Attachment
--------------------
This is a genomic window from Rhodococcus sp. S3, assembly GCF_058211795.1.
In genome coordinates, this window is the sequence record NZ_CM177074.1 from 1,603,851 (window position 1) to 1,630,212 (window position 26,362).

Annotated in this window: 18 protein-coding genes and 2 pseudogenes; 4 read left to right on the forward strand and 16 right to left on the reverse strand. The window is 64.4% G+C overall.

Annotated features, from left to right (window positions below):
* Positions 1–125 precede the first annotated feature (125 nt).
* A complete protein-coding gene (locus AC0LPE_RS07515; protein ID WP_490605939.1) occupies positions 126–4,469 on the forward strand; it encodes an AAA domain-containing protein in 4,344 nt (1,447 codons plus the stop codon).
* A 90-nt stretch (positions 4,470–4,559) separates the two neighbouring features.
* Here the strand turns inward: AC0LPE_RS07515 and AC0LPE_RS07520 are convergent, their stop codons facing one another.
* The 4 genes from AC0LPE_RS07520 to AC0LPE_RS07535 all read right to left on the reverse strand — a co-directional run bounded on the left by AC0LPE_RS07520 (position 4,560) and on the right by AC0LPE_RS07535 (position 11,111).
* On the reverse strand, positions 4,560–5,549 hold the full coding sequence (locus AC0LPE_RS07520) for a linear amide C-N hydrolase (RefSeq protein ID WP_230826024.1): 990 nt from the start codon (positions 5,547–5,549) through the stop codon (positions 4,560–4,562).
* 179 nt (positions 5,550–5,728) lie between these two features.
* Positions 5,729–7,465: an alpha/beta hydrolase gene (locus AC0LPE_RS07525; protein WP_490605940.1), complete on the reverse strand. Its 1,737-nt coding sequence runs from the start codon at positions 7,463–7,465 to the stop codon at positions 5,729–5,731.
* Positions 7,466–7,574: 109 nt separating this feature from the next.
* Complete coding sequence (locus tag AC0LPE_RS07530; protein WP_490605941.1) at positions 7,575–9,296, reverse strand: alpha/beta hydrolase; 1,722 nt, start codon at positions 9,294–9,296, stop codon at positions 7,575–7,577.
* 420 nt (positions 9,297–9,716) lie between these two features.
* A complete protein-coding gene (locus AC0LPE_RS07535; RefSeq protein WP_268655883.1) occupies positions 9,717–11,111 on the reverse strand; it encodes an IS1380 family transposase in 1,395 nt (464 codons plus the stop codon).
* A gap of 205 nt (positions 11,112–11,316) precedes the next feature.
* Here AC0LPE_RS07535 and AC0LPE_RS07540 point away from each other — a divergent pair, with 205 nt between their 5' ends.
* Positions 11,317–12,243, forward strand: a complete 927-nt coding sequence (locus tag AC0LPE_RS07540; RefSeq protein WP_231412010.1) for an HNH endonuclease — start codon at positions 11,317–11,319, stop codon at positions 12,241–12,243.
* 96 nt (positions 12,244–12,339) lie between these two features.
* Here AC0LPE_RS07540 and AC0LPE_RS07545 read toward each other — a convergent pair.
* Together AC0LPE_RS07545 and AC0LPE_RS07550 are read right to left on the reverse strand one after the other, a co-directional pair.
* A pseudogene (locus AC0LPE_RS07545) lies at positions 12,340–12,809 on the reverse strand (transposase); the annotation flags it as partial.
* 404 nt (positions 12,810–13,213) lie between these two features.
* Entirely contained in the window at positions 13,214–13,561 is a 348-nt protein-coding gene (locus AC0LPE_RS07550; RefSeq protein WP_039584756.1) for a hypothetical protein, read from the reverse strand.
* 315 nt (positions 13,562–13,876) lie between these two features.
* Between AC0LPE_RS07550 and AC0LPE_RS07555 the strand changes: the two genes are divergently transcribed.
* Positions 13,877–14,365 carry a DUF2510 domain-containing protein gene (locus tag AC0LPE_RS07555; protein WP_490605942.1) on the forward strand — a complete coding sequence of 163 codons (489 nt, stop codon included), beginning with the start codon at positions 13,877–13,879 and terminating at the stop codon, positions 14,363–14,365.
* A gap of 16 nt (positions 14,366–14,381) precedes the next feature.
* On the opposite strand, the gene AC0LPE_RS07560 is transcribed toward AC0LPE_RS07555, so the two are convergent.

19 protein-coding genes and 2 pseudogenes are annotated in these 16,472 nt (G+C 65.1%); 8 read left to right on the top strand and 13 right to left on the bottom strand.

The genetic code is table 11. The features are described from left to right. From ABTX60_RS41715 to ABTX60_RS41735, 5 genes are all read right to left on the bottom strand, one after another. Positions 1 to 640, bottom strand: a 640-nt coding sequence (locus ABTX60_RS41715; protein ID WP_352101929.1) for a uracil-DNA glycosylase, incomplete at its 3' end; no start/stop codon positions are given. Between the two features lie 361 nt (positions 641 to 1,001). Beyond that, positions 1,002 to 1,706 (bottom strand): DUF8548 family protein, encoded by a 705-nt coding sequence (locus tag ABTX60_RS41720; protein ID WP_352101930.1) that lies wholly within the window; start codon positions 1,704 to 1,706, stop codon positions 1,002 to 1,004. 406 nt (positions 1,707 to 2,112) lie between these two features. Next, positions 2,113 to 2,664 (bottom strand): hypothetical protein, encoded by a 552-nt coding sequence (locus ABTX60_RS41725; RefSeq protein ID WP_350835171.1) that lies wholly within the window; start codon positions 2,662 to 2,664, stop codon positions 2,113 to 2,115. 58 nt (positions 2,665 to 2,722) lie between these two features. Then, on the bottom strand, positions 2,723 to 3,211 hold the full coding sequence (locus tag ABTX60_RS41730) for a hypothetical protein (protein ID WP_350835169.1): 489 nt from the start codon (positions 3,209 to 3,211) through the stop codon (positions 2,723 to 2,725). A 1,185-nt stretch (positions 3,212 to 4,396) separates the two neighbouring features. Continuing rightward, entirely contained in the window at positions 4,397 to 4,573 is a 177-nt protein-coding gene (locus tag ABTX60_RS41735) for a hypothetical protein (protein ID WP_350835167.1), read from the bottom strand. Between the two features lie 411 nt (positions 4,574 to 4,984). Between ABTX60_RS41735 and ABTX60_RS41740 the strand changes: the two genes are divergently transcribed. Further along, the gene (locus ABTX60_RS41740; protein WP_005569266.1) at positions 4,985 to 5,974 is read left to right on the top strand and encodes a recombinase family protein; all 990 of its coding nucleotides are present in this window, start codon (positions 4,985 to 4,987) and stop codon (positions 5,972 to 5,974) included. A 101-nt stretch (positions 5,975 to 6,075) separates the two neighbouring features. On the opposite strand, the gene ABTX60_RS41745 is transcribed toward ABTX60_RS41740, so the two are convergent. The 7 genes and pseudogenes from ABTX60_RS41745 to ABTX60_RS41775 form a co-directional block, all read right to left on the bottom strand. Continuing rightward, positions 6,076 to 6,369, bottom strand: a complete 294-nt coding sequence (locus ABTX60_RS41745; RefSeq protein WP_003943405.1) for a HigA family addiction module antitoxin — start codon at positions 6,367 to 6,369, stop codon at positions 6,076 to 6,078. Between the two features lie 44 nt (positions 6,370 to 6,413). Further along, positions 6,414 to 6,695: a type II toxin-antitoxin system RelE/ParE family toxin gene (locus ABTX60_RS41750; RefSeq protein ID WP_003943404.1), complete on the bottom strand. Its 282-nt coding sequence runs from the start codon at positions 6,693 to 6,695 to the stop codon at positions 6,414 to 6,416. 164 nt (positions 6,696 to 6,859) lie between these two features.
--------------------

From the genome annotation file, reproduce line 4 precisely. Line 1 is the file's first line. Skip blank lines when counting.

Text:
Annotated features, from left to right (window positions below):